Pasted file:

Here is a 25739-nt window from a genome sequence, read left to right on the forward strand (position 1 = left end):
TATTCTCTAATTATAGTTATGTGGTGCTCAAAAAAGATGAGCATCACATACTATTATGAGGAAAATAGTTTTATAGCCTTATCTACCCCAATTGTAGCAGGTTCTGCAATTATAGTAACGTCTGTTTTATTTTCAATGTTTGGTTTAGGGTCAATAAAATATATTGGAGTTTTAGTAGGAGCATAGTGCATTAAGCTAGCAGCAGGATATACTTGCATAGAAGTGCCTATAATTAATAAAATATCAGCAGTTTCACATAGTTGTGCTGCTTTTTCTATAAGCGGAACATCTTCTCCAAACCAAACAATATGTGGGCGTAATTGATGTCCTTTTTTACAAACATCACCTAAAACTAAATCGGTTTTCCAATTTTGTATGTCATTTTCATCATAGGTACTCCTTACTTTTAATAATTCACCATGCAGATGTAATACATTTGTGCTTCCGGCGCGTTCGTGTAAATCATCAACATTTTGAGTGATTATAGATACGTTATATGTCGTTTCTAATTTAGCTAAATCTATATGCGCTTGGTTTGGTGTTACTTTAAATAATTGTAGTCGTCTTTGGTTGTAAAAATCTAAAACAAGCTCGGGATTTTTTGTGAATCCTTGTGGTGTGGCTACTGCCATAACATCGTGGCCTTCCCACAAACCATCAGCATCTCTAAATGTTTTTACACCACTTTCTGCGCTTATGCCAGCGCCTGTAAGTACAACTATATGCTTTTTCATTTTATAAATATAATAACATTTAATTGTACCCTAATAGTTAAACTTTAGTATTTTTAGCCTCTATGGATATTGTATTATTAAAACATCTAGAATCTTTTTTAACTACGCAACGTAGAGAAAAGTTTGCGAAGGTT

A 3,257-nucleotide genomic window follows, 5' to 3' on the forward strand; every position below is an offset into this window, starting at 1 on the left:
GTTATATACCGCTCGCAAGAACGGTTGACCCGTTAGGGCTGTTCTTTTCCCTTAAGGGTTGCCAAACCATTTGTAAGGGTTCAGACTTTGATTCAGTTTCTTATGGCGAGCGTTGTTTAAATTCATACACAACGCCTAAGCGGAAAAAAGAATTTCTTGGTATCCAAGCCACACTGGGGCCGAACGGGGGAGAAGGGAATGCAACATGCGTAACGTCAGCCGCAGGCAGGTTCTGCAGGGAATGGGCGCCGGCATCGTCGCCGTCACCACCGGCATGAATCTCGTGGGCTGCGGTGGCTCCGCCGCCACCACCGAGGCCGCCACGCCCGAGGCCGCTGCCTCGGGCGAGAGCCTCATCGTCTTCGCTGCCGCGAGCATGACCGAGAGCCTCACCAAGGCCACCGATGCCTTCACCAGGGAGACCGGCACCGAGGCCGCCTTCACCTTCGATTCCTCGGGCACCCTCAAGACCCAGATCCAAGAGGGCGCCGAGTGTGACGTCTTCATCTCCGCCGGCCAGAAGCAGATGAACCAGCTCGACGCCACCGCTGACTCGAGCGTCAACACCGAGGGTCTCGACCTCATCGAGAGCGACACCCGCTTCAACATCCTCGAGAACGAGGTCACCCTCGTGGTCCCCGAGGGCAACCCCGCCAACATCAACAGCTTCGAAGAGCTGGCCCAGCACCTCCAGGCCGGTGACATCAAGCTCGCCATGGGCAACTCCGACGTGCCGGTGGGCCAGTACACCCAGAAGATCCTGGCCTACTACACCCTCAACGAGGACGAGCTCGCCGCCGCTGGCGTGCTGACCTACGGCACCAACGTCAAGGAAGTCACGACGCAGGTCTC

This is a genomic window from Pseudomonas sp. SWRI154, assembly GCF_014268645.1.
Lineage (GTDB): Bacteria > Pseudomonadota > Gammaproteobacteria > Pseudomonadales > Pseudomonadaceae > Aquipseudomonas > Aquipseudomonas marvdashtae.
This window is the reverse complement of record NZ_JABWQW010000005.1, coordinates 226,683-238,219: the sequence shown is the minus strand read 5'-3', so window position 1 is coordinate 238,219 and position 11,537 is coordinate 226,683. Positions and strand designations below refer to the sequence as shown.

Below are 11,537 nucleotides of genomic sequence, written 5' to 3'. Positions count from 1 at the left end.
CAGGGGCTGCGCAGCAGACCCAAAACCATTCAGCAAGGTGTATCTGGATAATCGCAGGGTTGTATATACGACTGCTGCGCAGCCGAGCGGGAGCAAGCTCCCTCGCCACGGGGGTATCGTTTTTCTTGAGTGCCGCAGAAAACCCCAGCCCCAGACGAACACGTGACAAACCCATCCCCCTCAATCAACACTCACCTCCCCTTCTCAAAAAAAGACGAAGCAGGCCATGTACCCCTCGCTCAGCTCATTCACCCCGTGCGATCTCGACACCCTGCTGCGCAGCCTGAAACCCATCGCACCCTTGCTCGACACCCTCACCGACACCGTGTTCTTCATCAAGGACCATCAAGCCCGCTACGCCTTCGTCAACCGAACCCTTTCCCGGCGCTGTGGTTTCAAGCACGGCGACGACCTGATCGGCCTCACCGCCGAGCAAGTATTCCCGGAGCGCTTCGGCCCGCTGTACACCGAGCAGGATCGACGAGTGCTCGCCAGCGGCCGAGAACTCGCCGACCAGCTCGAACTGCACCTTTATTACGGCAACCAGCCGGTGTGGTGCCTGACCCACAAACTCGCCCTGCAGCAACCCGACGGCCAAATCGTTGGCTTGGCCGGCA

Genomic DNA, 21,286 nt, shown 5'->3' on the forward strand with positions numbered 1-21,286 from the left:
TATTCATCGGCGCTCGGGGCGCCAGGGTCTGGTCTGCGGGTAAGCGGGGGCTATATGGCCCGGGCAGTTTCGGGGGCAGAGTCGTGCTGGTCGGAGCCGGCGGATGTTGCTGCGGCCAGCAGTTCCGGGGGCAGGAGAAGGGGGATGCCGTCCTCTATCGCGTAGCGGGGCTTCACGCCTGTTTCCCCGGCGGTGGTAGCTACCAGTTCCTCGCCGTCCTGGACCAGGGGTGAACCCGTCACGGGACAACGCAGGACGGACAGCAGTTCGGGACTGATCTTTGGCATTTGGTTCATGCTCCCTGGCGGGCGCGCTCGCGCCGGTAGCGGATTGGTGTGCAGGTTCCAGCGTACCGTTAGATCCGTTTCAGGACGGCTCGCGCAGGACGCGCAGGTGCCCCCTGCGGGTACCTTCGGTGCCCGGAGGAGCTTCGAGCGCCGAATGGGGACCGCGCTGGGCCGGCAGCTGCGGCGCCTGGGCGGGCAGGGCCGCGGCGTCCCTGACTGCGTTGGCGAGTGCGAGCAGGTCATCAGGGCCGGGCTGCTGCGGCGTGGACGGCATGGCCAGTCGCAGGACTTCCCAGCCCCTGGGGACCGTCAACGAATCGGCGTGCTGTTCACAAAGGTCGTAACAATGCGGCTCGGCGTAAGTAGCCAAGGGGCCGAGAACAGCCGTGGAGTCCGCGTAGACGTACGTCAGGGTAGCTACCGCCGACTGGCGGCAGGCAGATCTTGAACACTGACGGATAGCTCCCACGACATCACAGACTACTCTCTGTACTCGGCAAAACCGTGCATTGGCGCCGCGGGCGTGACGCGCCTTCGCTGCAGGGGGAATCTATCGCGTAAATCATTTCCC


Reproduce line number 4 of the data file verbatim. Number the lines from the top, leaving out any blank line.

GTTATATACCGCTCGCAAGAACGGTTGACCCGTTAGGGCTGTTCTTTTCCCTTAAGGGTTGCCAAACCATTTGTAAGGGTTCAGACTTTGATTCAGTTTCTTATGGCGAGCGTTGTTTAAATTCATACACAACGCCTAAGCGGAAAAAAGAATTTCTTGGTATCCAAGCCACACTGGGGCCGAACGGGGGAGAAGGGAATGCAACATGCGTAACGTCAGCCGCAGGCAGGTTCTGCAGGGAATGGGCGCCGGCATCGTCGCCGTCACCACCGGCATGAATCTCGTGGGCTGCGGTGGCTCCGCCGCCACCACCGAGGCCGCCACGCCCGAGGCCGCTGCCTCGGGCGAGAGCCTCATCGTCTTCGCTGCCGCGAGCATGACCGAGAGCCTCACCAAGGCCACCGATGCCTTCACCAGGGAGACCGGCACCGAGGCCGCCTTCACCTTCGATTCCTCGGGCACCCTCAAGACCCAGATCCAAGAGGGCGCCGAGTGTGACGTCTTCATCTCCGCCGGCCAGAAGCAGATGAACCAGCTCGACGCCACCGCTGACTCGAGCGTCAACACCGAGGGTCTCGACCTCATCGAGAGCGACACCCGCTTCAACATCCTCGAGAACGAGGTCACCCTCGTGGTCCCCGAGGGCAACCCCGCCAACATCAACAGCTTCGAAGAGCTGGCCCAGCACCTCCAGGCCGGTGACATCAAGCTCGCCATGGGCAACTCCGACGTGCCGGTGGGCCAGTACACCCAGAAGATCCTGGCCTACTACACCCTCAACGAGGACGAGCTCGCCGCCGCTGGCGTGCTGACCTACGGCACCAACGTCAAGGAAGTCACGACGCAGGTCTC